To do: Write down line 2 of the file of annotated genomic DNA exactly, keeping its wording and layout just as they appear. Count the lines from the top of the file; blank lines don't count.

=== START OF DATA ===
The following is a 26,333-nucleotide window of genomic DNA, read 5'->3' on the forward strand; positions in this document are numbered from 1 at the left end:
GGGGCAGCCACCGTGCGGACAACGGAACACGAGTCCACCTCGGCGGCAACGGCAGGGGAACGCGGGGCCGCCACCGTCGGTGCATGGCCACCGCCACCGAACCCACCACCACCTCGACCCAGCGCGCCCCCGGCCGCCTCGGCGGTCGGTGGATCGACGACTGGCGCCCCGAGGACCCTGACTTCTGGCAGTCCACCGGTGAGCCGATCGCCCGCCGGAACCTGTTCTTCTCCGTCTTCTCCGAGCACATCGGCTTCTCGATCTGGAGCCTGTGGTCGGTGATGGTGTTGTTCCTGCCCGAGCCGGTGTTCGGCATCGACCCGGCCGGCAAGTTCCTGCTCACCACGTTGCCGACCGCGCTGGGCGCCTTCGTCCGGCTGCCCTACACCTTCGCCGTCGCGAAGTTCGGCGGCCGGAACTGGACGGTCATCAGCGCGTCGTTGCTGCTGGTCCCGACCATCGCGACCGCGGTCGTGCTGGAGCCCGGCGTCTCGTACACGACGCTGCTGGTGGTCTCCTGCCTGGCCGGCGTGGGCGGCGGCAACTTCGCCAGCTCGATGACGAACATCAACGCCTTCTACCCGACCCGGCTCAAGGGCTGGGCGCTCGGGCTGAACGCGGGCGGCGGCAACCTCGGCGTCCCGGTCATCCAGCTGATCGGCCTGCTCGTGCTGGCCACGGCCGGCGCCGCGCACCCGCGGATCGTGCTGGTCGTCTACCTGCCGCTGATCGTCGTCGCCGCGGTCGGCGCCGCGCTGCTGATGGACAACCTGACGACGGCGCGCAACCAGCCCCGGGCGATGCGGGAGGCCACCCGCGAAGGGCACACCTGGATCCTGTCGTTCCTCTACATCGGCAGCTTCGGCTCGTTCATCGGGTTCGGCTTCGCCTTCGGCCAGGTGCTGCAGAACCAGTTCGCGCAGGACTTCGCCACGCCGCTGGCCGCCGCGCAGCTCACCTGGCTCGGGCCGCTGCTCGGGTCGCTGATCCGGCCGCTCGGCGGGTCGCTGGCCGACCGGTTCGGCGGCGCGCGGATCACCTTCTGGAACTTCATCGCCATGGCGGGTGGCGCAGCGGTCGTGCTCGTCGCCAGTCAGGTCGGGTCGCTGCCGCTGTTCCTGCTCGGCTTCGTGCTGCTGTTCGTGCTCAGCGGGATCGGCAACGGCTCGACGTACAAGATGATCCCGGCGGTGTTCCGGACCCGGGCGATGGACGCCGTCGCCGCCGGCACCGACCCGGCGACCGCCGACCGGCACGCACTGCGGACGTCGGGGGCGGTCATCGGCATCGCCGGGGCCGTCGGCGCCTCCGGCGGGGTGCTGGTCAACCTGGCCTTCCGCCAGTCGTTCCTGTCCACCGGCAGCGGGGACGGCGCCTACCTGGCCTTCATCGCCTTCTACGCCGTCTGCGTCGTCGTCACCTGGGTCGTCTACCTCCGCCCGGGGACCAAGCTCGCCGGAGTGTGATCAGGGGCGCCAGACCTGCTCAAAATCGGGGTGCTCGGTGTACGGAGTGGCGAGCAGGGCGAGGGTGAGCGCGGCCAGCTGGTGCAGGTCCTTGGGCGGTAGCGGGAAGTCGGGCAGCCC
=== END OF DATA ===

GGGGCAGCCACCGTGCGGACAACGGAACACGAGTCCACCTCGGCGGCAACGGCAGGGGAACGCGGGGCCGCCACCGTCGGTGCATGGCCACCGCCACCGAACCCACCACCACCTCGACCCAGCGCGCCCCCGGCCGCCTCGGCGGTCGGTGGATCGACGACTGGCGCCCCGAGGACCCTGACTTCTGGCAGTCCACCGGTGAGCCGATCGCCCGCCGGAACCTGTTCTTCTCCGTCTTCTCCGAGCACATCGGCTTCTCGATCTGGAGCCTGTGGTCGGTGATGGTGTTGTTCCTGCCCGAGCCGGTGTTCGGCATCGACCCGGCCGGCAAGTTCCTGCTCACCACGTTGCCGACCGCGCTGGGCGCCTTCGTCCGGCTGCCCTACACCTTCGCCGTCGCGAAGTTCGGCGGCCGGAACTGGACGGTCATCAGCGCGTCGTTGCTGCTGGTCCCGACCATCGCGACCGCGGTCGTGCTGGAGCCCGGCGTCTCGTACACGACGCTGCTGGTGGTCTCCTGCCTGGCCGGCGTGGGCGGCGGCAACTTCGCCAGCTCGATGACGAACATCAACGCCTTCTACCCGACCCGGCTCAAGGGCTGGGCGCTCGGGCTGAACGCGGGCGGCGGCAACCTCGGCGTCCCGGTCATCCAGCTGATCGGCCTGCTCGTGCTGGCCACGGCCGGCGCCGCGCACCCGCGGATCGTGCTGGTCGTCTACCTGCCGCTGATCGTCGTCGCCGCGGTCGGCGCCGCGCTGCTGATGGACAACCTGACGACGGCGCGCAACCAGCCCCGGGCGATGCGGGAGGCCACCCGCGAAGGGCACACCTGGATCCTGTCGTTCCTCTACATCGGCAGCTTCGGCTCGTTCATCGGGTTCGGCTTCGCCTTCGGCCAGGTGCTGCAGAACCAGTTCGCGCAGGACTTCGCCACGCCGCTGGCCGCCGCGCAGCTCACCTGGCTCGGGCCGCTGCTCGGGTCGCTGATCCGGCCGCTCGGCGGGTCGCTGGCCGACCGGTTCGGCGGCGCGCGGATCACCTTCTGGAACTTCATCGCCATGGCGGGTGGCGCAGCGGTCGTGCTCGTCGCCAGTCAGGTCGGGTCGCTGCCGCTGTTCCTGCTCGGCTTCGTGCTGCTGTTCGTGCTCAGCGGGATCGGCAACGGCTCGACGTACAAGATGATCCCGGCGGTGTTCCGGACCCGGGCGATGGACGCCGTCGCCGCCGGCACCGACCCGGCGACCGCCGACCGGCACGCACTGCGGACGTCGGGGGCGGTCATCGGCATCGCCGGGGCCGTCGGCGCCTCCGGCGGGGTGCTGGTCAACCTGGCCTTCCGCCAGTCGTTCCTGTCCACCGGCAGCGGGGACGGCGCCTACCTGGCCTTCATCGCCTTCTACGCCGTCTGCGTCGTCGTCACCTGGGTCGTCTACCTCCGCCCGGGGACCAAGCTCGCCGGAGTGTGATCAGGGGCGCCAGACCTGCTCAAAATCGGGGTGCTCGGTGTACGGAGTGGCGAGCAGGGCGAGGGTGAGCGCGGCCAGCTGGTGCAGGTCCTTGGGCGGTAGCGGGAAGTCGGGCAGCCC